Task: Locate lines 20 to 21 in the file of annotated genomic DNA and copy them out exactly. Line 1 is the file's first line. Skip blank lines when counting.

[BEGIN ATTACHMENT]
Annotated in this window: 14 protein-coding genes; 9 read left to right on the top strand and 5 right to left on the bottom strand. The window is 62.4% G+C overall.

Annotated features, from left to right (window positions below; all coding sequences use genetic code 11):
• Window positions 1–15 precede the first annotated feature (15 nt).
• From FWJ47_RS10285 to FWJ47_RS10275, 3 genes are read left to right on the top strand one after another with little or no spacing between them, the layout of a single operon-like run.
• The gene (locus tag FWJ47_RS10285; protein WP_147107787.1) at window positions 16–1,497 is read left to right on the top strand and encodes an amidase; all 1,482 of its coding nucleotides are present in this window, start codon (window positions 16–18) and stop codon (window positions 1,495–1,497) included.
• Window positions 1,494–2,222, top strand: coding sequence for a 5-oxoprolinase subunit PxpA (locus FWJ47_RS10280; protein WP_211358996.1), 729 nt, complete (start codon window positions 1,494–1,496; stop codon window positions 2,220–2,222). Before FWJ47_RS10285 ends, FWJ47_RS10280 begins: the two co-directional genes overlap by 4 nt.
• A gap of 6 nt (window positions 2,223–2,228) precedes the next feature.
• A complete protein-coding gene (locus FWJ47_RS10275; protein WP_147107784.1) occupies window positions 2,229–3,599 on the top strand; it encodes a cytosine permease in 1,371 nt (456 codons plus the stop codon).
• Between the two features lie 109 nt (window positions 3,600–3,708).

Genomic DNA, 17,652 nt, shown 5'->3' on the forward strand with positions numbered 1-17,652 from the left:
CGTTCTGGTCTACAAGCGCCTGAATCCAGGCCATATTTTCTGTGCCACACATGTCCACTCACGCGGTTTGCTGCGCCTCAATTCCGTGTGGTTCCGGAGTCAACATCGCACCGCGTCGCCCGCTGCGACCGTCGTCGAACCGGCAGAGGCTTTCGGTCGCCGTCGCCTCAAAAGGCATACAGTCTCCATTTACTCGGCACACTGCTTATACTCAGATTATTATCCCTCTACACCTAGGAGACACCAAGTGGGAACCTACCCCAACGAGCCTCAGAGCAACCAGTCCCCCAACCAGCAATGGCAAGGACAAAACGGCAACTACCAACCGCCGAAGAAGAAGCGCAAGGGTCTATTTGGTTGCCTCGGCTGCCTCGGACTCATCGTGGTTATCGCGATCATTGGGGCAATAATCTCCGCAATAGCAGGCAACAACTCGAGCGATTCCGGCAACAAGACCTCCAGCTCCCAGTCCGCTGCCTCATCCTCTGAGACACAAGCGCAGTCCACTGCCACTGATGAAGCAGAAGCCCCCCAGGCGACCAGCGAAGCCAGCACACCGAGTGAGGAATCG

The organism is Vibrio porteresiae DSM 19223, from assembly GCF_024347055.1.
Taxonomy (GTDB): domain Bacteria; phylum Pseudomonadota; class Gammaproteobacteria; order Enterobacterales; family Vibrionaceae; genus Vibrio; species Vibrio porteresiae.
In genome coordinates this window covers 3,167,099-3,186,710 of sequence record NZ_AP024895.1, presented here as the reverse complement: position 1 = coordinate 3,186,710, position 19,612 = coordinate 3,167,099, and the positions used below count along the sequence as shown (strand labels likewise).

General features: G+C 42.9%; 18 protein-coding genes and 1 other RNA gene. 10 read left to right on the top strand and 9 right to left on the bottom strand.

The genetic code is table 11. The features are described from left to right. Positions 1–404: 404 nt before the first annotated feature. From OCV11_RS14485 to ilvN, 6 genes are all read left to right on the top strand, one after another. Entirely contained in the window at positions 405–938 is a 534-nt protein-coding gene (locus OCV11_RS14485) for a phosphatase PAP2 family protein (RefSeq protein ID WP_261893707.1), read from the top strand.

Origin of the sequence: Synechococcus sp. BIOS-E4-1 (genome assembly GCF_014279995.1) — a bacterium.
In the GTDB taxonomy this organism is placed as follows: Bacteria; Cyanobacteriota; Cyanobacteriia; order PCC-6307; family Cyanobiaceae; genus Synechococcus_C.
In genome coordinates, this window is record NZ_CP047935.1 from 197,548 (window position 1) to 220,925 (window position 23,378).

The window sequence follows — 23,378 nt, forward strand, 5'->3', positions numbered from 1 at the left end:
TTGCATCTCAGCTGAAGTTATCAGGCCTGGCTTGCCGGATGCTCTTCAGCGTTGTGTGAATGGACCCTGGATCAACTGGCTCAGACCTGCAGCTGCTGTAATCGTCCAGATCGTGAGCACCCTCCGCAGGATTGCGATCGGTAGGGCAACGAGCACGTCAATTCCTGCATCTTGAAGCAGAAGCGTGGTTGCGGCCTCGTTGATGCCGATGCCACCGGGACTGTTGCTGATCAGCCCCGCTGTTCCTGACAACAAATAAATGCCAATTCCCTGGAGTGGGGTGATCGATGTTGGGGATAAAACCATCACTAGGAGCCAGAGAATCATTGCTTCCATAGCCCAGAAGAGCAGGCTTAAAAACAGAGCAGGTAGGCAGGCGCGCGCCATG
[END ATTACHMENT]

The window sequence follows — 23,378 nt, forward strand, 5'->3', positions numbered from 1 at the left end:
TTGCATCTCAGCTGAAGTTATCAGGCCTGGCTTGCCGGATGCTCTTCAGCGTTGTGTGAATGGACCCTGGATCAACTGGCTCAGACCTGCAGCTGCTGTAATCGTCCAGATCGTGAGCACCCTCCGCAGGATTGCGATCGGTAGGGCAACGAGCACGTCAATTCCTGCATCTTGAAGCAGAAGCGTGGTTGCGGCCTCGTTGATGCCGATGCCACCGGGACTGTTGCTGATCAGCCCCGCTGTTCCTGACAACAAATAAATGCCAATTCCCTGGAGTGGGGTGATCGATGTTGGGGATAAAACCATCACTAGGAGCCAGAGAATCATTGCTTCCATAGCCCAGAAGAGCAGGCTTAAAAACAGAGCAGGTAGGCAGGCGCGCGCCATG